Key defence technology trends that will change the world – Independent Australia

From brain-computer interfaces to programmable materials, these are the particular trends that are going to change the world as we know it today.

These defence technologies will have a profound impact beyond the particular defence sectors, according to a recent report titled ‘Transforming Defence: Six science and tech trends set to change the world’ , from UK-based research company QinetiQ in partnership with Wired . It considers commercial off-the-shelf or commercially available off-the-shelf (COTS) technologies versus in-house military monopolies of emerging technology.

According to the science and engineering researchers from QinetiQ:

… the last 30 years have brought multiple innovations such as smartphones, cryptocurrency, augmented reality, gene editing, social media platforms… the list is long. Many of these types of are underpinned by ground-breaking foundational systems such as AI and cloud computing. Huge steps have also been taken in areas like robotics, nanotechnology plus biotechnology.

So what comes next? According to Elon Musk , one of the prime movers in this explosion of new technologies, we will see humans on Mars within the next five years. But what about closer to home? Which innovations and trends will come in order to the fore in the particular next few years?

“In previous decades, we possess seen cutting-edge science and technology stem from the protection industry, given the large capital budgets that were previously required, ” says Mike Sewart , Group Chief Technology Officer, QinetiQ.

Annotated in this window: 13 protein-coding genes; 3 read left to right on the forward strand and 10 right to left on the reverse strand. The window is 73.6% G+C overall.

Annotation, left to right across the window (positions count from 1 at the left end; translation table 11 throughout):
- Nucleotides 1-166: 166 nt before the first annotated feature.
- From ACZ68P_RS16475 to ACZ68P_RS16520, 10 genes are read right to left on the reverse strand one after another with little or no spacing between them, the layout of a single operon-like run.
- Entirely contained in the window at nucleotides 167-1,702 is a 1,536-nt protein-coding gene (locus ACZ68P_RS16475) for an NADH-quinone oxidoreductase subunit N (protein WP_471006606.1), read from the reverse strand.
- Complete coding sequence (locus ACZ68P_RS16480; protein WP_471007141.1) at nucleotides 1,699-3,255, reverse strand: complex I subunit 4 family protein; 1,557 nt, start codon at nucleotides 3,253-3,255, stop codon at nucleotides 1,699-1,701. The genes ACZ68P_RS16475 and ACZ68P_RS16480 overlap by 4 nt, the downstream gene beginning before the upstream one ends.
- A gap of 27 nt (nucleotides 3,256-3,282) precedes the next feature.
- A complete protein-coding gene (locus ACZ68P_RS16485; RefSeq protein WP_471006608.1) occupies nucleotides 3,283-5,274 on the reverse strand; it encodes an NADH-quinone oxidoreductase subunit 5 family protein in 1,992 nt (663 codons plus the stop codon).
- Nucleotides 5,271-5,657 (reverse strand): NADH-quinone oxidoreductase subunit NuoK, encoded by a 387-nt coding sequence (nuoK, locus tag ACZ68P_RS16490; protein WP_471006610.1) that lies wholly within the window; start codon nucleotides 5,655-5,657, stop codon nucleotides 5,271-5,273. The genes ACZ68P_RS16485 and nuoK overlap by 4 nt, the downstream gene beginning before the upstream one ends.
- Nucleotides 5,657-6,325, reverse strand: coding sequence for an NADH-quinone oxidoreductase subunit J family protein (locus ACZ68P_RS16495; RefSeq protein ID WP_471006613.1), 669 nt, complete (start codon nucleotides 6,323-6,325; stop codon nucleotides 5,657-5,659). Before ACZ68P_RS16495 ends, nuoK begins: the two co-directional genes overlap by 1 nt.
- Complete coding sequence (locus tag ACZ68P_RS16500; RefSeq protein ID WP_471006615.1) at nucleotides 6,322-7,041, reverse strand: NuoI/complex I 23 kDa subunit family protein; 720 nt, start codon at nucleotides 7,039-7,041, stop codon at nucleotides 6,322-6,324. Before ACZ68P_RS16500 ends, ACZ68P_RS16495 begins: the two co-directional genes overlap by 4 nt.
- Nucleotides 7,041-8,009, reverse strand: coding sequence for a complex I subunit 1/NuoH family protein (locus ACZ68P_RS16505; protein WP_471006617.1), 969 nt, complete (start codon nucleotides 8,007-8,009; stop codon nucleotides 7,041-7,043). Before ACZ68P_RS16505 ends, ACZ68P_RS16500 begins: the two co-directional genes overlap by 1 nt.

“As the pace associated with change increases and technology becomes more prolific, new products, services plus business models are increasingly arising from the wider world of commerce. With that being the case, it is vital that the defence and security organisations learn from the global trends around us and combined with protection and protection domain knowledge, use them to protect our national interests for the particular future. ”

This report focuses on six key areas of advancement, exploring the technology behind them and the uses to which they can be put, while also speculating on the opportunities or challenges they may pose to the defence plus security industries:

  1. Brain-Computer Interfaces: By controlling machines using nothing but brain waves, we will fundamentally replace the way that we interact with technology.
  2. Quantum Technology: The science of subatomic particles will revolutionise fields for example computing and sensors, transforming many regions of our lives.
  3. Programmable Materials: A growing suite of new techniques in material development will enable the integration associated with smart capabilities into the objects around us.
  4. Edge Computing: As the Internet of Things predominates, the ability to process data as close to its source as possible will become ever more important.
  5. Biomimicry: Nature-inspired technologies, based on insights from millions of years of evolution, will unlock new parts of innovation in a multitude regarding fields.
  6. Electromagnetic Interference: Potential fresh threats will lie in store inside a world that is increasingly dependent on sensors plus wireless communications technology.

This is by no means an exhaustive list, but all these topics contain considerable food for thought for those in the defence and security sectors as well because for anybody else involved in the development involving technologies. It should serve to inspire new ideas for future applications in defence in addition to beyond.

Paul Budde   is an Independent Australia columnist and even managing director of  Paul Budde Consulting , an independent telecommunications research and consultancy organisation. You can follow Paul on Twitter  @PaulBudde .

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